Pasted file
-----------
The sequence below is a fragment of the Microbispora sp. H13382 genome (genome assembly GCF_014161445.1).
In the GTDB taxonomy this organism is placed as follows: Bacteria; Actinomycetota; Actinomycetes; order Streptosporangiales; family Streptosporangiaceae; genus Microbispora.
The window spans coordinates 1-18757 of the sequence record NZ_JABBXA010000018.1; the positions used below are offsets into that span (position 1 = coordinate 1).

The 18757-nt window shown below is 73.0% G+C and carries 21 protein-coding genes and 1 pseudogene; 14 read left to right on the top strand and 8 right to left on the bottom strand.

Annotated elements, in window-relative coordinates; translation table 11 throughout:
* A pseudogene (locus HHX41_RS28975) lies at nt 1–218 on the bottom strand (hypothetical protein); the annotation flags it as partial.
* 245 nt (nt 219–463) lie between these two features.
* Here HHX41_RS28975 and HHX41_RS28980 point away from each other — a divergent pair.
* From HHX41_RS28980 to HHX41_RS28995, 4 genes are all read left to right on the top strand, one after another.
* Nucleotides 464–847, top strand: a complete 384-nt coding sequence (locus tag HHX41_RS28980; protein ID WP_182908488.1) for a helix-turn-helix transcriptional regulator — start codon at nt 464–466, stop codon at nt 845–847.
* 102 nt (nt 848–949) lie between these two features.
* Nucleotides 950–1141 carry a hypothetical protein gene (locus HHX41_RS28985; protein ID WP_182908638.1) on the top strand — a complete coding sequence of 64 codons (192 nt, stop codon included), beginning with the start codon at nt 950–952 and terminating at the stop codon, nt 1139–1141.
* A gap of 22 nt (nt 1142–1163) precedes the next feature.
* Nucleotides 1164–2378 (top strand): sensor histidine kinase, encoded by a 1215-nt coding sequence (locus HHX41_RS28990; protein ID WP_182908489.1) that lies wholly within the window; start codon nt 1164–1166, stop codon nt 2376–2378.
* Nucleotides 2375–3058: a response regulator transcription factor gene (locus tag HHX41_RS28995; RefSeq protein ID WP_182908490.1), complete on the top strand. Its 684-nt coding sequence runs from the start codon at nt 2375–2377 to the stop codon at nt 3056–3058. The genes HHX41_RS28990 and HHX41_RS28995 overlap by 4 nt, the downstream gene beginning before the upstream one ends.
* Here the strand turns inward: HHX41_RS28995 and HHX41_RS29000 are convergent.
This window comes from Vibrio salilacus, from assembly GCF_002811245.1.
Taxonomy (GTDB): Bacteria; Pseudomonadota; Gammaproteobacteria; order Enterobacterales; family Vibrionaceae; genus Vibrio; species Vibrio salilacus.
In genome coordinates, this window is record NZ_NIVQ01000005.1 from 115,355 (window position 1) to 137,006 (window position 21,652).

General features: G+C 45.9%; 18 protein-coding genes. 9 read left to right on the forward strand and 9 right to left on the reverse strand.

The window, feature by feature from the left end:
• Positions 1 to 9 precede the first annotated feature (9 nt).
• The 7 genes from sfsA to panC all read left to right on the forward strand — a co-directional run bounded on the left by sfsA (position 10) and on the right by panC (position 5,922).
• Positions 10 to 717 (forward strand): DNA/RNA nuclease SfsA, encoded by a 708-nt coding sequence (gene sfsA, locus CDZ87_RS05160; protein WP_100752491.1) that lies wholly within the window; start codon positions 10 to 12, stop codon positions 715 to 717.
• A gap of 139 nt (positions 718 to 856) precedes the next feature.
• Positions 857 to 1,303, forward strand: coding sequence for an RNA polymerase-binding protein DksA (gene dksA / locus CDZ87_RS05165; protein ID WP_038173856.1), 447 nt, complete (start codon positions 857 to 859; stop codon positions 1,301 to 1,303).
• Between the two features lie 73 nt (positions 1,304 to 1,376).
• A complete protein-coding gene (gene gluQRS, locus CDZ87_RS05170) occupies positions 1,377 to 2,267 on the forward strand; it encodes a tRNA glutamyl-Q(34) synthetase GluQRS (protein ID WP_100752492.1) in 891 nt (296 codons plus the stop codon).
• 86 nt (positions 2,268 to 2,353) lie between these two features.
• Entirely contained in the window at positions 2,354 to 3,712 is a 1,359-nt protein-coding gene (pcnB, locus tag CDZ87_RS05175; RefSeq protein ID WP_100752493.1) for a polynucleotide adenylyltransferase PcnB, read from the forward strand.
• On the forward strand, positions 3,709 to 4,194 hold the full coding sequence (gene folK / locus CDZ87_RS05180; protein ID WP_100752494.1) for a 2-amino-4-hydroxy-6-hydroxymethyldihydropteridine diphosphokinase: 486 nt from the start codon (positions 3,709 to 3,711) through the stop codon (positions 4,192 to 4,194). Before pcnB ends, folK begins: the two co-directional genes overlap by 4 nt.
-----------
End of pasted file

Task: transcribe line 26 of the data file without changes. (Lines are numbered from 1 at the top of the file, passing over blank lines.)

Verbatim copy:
• Positions 857 to 1,303, forward strand: coding sequence for an RNA polymerase-binding protein DksA (gene dksA / locus CDZ87_RS05165; protein ID WP_038173856.1), 447 nt, complete (start codon positions 857 to 859; stop codon positions 1,301 to 1,303).